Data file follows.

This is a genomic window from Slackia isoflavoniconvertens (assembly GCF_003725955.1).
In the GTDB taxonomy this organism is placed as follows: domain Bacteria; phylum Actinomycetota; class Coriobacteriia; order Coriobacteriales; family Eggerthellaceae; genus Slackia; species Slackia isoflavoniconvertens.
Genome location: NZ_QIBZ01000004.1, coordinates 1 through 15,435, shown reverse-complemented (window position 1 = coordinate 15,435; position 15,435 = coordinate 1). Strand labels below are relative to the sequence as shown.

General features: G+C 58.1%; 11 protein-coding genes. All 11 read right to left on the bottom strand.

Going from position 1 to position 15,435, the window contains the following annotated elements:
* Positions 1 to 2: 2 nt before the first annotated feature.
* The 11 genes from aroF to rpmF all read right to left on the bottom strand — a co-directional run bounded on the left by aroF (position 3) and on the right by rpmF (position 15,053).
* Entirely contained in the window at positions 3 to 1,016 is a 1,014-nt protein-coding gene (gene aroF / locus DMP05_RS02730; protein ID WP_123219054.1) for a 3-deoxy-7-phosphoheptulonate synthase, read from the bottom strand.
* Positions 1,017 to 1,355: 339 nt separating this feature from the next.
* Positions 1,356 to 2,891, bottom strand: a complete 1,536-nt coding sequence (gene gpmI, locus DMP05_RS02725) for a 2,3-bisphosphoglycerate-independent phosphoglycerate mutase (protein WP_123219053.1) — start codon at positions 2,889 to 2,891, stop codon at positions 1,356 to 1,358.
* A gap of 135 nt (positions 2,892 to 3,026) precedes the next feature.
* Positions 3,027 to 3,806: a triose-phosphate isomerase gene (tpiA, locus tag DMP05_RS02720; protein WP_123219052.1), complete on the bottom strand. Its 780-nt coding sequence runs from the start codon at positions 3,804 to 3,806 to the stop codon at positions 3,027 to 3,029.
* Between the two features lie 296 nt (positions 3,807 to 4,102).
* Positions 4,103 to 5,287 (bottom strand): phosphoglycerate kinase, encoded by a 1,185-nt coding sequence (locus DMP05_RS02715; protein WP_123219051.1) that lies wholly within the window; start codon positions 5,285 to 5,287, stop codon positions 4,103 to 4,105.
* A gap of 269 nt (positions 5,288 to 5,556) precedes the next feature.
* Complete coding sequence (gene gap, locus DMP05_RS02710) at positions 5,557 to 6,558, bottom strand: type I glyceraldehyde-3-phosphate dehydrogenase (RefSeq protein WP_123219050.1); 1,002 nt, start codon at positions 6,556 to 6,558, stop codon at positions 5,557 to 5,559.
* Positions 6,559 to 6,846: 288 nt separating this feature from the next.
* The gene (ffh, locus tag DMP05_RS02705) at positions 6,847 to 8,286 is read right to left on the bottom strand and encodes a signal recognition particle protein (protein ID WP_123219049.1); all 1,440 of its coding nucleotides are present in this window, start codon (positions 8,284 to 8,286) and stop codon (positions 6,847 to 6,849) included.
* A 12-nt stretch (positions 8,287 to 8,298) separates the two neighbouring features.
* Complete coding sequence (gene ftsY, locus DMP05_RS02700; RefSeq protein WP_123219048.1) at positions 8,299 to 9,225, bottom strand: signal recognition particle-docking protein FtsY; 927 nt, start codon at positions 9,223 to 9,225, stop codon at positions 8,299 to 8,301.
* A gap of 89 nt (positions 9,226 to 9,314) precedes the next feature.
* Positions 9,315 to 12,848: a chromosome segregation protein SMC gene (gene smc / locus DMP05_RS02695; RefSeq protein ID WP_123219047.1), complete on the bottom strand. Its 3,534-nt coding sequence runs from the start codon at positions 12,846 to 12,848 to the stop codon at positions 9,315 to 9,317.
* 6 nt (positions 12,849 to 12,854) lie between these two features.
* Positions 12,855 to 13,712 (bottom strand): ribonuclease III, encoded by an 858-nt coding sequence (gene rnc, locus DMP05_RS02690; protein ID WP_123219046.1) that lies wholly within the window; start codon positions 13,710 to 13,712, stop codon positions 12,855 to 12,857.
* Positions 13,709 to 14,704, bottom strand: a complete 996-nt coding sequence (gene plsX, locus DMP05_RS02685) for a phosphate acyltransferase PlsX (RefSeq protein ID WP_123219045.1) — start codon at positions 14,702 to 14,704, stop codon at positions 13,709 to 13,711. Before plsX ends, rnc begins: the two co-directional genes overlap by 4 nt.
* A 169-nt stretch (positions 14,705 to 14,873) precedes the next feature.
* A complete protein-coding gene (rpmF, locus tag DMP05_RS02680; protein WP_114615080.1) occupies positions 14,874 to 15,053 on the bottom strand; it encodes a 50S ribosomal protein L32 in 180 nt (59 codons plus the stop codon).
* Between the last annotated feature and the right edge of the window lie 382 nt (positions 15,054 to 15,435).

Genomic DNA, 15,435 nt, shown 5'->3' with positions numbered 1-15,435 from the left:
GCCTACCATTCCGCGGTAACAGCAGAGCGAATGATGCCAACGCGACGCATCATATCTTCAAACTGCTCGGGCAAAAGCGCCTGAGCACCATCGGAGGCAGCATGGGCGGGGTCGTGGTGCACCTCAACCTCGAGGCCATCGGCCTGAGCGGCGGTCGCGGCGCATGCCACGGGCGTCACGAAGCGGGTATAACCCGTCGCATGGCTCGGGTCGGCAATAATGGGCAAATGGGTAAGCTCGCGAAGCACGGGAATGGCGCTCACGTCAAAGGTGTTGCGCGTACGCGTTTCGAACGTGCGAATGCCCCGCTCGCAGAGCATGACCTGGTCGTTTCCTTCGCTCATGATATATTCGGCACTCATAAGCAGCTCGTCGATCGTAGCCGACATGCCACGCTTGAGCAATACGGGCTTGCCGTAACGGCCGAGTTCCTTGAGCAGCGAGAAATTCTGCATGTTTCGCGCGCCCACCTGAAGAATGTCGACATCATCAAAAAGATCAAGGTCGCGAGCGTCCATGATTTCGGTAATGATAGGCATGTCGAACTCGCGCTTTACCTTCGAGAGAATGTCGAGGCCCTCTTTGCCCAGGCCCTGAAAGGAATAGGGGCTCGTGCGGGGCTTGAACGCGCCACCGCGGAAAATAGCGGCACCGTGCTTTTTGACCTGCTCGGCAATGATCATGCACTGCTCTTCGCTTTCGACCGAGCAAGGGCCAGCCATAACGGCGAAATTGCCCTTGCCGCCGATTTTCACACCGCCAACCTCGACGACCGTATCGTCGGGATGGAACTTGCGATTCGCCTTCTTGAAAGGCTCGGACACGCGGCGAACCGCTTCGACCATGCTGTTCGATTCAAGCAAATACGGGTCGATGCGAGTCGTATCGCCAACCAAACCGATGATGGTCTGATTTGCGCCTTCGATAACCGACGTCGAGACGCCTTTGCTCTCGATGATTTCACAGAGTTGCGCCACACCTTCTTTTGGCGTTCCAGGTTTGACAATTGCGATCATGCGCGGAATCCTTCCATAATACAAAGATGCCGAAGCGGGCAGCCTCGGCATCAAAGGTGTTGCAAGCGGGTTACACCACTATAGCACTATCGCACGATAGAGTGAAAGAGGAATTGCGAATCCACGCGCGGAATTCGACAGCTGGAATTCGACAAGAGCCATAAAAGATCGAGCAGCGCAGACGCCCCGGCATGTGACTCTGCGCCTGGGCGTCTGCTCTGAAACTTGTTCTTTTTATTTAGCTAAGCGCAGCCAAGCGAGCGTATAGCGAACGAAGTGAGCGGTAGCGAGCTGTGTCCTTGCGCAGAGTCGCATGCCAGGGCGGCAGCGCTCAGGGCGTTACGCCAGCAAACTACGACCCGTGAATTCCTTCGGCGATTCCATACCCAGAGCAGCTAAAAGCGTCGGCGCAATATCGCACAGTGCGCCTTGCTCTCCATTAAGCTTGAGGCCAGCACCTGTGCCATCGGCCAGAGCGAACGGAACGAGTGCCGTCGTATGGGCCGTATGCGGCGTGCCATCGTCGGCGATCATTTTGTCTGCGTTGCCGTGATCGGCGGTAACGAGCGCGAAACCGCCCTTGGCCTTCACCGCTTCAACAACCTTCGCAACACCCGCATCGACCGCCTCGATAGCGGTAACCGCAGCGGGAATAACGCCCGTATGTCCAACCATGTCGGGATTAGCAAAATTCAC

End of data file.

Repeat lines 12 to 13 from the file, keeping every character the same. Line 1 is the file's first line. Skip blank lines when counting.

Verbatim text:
* Positions 3,027 to 3,806: a triose-phosphate isomerase gene (tpiA, locus tag DMP05_RS02720; protein WP_123219052.1), complete on the bottom strand. Its 780-nt coding sequence runs from the start codon at positions 3,804 to 3,806 to the stop codon at positions 3,027 to 3,029.
* Between the two features lie 296 nt (positions 3,807 to 4,102).